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The Count of Monte Cristo

Alexandre Dumas

The Fairy Tale of the Green Snake and the Beautiful Lily

Johann Wolfgang von Goethe, Thomas Carlyle, Rudolf Steiner

Paradoxes of the Highest Science

Eliphas Levi

Theory of Colours

Johann Wolfgang von Goethe

A tour in Scotland 1769

by Thomas Pennant


end affetfionate Friend,


-Ctftbraoth,niu THOMAS PENNANT.






ON Monday the 26th of June, take my departure from Chists*. Chester, a city without parallel for the singular structure of the four principal streets, which are as if excavated out of the earth, and sunk many feet beneath the surface; the carriages drive far beneath the level of the kitchens, on a line with ranges of shops, over which on each side of the streets passengers walk from end to end, in galleries open in front, secure from wet or heat. The back courts of all these houses are level with the ground, but to go into any of these four streets it is necessary to descend a flight of several steps.

The Cathedral is an antient structure, very ragged on the outside,

B from

from the nature of the red friable stone * with which it is built: the tabernacle work in the choir is very neat; but the beauty and elegant simplicity of a Very antique gothic chapter-house, is what merits a visit from every traveller.

The Hypocaust near the Feathers Inn, is one of the remains of the Romans +, it being well known that this place was a principal station. Among many antiquities found here, none is more singular than the rude sculpture of the Dea Armigcra Minerva, with her bird and her altar, on the face of a rock in a small field near the Welch end of the bridge.

The castle is a decaying pile. The walls of the city, the only complete specimens of antient fortifications, are kept in excellent order, being the principal walk of the inhabitants: the views from the several parts are very fine; the mountains of Flintshire, the hills of Broxton, and the insulated rock of Beeston, form the ruder part of the scenery; a rich flat forms the softer view, and the prospect up the river towards Boughton recalls in some degree the idea of the Thames and Richmond hill.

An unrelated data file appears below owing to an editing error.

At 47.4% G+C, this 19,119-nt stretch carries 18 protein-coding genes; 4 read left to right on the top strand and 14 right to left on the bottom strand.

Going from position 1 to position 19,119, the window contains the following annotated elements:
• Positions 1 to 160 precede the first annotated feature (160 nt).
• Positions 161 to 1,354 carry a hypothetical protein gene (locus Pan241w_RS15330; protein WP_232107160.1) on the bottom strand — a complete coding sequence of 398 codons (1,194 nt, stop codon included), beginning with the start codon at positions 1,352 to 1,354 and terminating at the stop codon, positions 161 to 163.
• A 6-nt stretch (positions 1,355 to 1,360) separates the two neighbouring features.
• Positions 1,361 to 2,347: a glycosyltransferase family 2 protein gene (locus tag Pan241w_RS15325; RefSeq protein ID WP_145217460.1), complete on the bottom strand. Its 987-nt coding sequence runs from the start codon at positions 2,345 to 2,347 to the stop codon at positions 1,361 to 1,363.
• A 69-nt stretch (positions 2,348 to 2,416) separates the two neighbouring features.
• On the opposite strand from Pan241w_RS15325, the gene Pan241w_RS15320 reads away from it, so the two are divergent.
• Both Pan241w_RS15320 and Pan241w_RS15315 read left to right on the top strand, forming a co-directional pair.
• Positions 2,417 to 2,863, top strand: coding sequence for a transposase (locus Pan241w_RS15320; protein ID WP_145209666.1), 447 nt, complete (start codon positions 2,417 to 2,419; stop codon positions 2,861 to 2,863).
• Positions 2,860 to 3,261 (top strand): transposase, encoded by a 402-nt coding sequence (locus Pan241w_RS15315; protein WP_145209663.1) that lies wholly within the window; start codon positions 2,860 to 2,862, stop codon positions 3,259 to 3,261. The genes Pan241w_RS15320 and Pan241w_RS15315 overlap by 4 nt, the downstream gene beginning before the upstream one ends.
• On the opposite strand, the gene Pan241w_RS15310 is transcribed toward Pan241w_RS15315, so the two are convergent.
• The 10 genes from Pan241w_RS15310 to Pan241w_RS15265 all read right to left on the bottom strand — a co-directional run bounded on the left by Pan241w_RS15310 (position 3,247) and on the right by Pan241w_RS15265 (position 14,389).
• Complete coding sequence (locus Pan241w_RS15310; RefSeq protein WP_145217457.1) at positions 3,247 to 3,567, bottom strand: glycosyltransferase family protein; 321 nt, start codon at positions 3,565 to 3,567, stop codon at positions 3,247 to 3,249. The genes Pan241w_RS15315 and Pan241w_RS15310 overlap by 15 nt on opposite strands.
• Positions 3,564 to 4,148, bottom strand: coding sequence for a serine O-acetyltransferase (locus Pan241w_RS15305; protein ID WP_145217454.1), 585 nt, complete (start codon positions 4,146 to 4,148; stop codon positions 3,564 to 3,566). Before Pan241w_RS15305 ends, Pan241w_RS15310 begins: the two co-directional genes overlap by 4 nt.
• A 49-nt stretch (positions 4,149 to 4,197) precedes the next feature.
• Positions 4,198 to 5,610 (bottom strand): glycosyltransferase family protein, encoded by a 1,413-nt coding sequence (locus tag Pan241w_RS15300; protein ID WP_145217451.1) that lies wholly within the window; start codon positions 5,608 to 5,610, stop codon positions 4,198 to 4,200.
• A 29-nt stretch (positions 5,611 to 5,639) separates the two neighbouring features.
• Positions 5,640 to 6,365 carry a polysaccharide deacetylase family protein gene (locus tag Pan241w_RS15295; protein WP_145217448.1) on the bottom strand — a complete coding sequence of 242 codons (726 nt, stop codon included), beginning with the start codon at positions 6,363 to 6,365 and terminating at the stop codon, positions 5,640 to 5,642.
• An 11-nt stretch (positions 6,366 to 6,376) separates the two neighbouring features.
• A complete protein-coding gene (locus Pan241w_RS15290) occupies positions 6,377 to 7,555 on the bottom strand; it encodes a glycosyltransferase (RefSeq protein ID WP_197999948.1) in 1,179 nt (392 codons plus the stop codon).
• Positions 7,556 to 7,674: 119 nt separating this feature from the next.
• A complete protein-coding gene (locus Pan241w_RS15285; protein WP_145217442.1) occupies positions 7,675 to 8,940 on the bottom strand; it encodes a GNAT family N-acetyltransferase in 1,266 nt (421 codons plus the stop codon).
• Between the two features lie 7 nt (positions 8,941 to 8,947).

Pasted through Tarvin, a small village; in the church-yard is an epitaph in memory of Mr. John Thomasen, an excellent penman, but particularly famous for his exact and elegant imitation of the Creek character.

Delamere, which Leland calls a faire and large sorest, with plenty of redde deere and falow, is now a black and dreary waste; it.feeds

* Saxum arenarium friabile rnbrum. Da Costa, FoJstU. I. 139. \ This city was the Dc-va and Devana of Antonine, and the station of the Ltgio •vice/ima vieTrix.

a few

a few rabbets, and a few black Terns* skim over the splashes that water some part of it.

A few miles from this heath lies Northwich, a small town, long Salt Pit*. famous for its rock salr, and brine pits. Some years ago I visited one of the mines; the stratum of salt lies about forty yards deep; that which I saw was hollowed into the form of a temple. I descended thro' a dome, and found the roof supported by rows of pillars, about two yards thick, and several in height; the whole was illuminated with numbers of candles, and made a most magnificent and glittering appearance. Above the salt is a bed of whitish clay-f-, used in making the Liverpool earthen-ware; and in the same place is also dug a good deal of the Gypsum, or plaister stone. The fossil salt is generally yellow, and semipellucid, sometimes debased with a dull greenish earth, and is often found, but in small quantities, quite clear and colorless.

The road from this place to Macclesfield is thro' a flat, rich, but unpleasant country. That town is in a very flourishing state; is possessed of a great manufacture of mohair and twist buttons; has between twenty and thirty silk mills, and a very considerable copper smelting house, and brass work.

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